I’ve been super busy the last year….crafting. I guess you could call crafting for a living one of the best jobs ever; I think of a craft project, design it, photograph the tutorial steps, lay it out in a design program to make the tutorial and photograph the product photographs. Tiffany and I have been developing our company Lullubee , adding craft of the month categories for pattern kits, needle felting kits, dolls and puppet kits and teddy bear kits. We’ve been working on marketing the business and getting the word out about Lullubee, sourcing cool craft materials and making product videos and video tutorials.
We’re focusing on the teen and adult market, including seniors. We know that adult children are looking for activities for their elderly parents and we believe crafting is a great outlet for everyone.
It’s difficult to juggle a start-up business and our daily mother jobs, Tiffany and I often hear complaints of “Mom, we have no clean clothes” or “there’s no food in the house!” We clean Nutella off of shower doors, pick up clothes and shoes that have been left all over the floor, feed and walk our pets as part of our morning routines to prepare for “work”: a day of post office runs, packing kit boxes, meetings and internet work. We often work strange hours to be able to do both jobs; I work late and Tiffany works early and we often work the same hours even though we’re in two different countries! Did I mention that Tiffany runs our business from NYC and I do my thing from Tel Aviv? Take a look at our social media sites and some of our new products and if you’d share our information with your own networks, it would really help us out:) Thanks!
One of my newest artistic projects is restoring, designing and furnishing an 150 year old-historical piece of vernacular, Ottoman architecture. Basically, we bought a fixer-upper! We’re moving “down the street” from Neve Tzedek to Jaffa (a 15 minute walk) where we will adjust to the very different sea-side city, it’s inhabitants and all Jaffa has to offer. I’ll be documenting the 2nd floor, one story residence through it’s restoration. We’ve hired the architects Paritsky and Liani because we like their clean, modern style; together we will design the house to highlight the original shapes and materials of the structure and combine modern architectural elements that will blend with the ancient. After a brief history of what best illustrates Ottoman architecture, you will see the interior of our new-old house before any work has started.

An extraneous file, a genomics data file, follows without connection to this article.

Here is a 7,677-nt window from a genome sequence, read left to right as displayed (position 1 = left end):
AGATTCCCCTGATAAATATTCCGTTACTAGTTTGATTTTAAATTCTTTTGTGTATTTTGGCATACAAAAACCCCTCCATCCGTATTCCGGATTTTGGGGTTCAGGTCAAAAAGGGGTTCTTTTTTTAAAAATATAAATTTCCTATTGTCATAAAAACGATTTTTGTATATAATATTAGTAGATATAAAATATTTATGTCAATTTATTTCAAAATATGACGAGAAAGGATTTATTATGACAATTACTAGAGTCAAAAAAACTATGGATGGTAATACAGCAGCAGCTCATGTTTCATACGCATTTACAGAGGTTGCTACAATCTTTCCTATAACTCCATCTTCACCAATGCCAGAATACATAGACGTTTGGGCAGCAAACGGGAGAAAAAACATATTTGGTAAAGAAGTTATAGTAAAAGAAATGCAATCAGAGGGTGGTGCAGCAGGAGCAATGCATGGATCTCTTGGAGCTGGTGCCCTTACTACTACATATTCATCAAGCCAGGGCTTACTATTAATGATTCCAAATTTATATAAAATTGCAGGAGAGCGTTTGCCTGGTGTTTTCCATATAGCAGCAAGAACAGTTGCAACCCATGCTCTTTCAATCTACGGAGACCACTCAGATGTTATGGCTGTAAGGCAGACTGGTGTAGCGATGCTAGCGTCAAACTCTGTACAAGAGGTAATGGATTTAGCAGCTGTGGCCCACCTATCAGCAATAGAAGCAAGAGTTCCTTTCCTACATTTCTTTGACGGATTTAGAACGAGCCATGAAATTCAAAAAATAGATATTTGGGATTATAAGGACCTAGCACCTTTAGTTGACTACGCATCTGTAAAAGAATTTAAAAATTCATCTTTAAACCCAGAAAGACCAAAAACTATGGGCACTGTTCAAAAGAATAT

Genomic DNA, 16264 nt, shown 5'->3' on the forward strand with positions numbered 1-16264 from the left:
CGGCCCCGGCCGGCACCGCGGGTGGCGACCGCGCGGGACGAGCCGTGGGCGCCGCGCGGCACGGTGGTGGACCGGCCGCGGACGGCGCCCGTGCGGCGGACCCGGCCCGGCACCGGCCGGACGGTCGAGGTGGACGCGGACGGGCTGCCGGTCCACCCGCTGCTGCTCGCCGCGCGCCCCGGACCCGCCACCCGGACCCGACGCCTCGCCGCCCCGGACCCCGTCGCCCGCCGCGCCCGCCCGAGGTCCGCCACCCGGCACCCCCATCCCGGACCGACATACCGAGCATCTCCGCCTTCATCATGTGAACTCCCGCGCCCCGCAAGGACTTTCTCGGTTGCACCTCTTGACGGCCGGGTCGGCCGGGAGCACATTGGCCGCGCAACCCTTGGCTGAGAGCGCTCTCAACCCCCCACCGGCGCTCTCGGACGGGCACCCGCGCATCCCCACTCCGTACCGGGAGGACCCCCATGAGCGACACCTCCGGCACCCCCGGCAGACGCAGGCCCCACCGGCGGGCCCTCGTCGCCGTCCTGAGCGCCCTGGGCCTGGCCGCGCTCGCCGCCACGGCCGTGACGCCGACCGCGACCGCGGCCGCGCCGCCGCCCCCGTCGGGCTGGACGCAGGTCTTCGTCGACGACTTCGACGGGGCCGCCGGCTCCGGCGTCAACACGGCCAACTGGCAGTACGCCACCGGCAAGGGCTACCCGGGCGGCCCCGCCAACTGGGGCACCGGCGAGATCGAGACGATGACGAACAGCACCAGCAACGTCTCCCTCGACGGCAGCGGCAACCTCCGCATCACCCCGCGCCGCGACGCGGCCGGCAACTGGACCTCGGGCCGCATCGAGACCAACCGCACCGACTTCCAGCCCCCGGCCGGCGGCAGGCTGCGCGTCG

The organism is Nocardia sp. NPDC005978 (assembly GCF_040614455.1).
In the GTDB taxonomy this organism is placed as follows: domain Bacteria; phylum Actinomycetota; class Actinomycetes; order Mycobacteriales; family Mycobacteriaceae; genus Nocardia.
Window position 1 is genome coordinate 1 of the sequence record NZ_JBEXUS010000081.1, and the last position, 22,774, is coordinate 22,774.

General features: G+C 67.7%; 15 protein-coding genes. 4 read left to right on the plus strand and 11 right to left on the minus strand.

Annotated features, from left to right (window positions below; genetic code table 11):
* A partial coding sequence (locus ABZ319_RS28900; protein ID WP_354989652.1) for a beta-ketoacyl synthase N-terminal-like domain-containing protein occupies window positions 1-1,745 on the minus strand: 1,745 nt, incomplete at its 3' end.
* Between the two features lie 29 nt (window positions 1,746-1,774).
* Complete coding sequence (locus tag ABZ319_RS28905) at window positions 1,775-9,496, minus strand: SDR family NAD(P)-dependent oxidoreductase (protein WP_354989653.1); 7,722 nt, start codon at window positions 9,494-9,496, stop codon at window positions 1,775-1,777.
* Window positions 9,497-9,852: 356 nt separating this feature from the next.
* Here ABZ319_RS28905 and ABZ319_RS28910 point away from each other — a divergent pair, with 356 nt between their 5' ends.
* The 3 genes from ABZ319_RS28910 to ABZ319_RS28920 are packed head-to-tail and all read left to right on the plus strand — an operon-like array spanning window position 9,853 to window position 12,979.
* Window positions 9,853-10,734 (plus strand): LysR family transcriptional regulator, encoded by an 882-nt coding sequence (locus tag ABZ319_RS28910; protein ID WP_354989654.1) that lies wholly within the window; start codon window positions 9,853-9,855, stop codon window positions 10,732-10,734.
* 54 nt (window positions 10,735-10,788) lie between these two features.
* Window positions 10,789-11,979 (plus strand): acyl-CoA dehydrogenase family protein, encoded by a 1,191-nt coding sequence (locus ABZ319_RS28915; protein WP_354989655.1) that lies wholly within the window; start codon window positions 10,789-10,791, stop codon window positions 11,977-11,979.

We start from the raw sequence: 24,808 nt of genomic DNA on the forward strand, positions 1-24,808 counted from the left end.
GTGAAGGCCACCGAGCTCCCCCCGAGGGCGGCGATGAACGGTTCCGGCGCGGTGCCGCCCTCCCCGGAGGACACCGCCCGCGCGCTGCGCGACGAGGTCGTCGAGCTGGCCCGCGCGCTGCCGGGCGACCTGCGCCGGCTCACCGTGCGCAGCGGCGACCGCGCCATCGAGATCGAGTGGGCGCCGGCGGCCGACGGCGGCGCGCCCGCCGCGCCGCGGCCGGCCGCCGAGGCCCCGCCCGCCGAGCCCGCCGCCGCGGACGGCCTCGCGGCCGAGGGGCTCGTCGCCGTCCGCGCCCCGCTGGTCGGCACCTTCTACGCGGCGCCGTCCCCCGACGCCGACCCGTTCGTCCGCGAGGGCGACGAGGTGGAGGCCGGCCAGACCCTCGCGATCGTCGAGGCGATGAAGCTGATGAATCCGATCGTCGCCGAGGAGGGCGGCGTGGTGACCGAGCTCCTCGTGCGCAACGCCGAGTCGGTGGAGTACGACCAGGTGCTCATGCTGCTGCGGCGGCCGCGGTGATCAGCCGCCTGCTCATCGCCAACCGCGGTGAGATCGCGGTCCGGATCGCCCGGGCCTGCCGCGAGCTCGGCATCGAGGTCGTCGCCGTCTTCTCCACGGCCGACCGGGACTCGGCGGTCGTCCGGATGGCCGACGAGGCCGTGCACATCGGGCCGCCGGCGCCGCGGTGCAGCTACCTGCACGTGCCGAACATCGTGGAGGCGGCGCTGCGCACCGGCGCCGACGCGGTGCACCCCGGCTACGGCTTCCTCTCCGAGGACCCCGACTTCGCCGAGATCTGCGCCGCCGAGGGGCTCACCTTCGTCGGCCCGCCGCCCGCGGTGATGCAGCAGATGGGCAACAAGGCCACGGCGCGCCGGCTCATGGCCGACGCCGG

Turkey ruled the area that is now Israel from the earyly 16th century to 1922; we can see numerous example of vernacular Ottoman architecture throughout Israel. Ottoman architecture can be recognized by a few basic characteristics common to the style: vaulted ceilings, domed ceilings, semi domes, pointed arches, columns, inner and outer courtyards and ornate tile decorations. Ottoman period courtyards were influenced by the Paradise of the Koran; so the garden (courtyard) or Earthly Paradise was designed to represent heaven, a serene place. Decorative motifs were based on nature. Vernacular Ottoman architecture retains the basic Ottoman style but the residential architecture is built with native building materials, forms, and spatial arrangements.
Positive elements of Ottoman architecture are:
Thick cement walls to aid in resistance of the vaulted ceilings (arched).:
Non-combustible, low heat transfer in fires
Does not rot, termite-proof at prescribed densities
Non-toxic, insulating, creates a healthy micro-climate, feels warm
Sound absorbing, neighbors cannot be heard through the walls.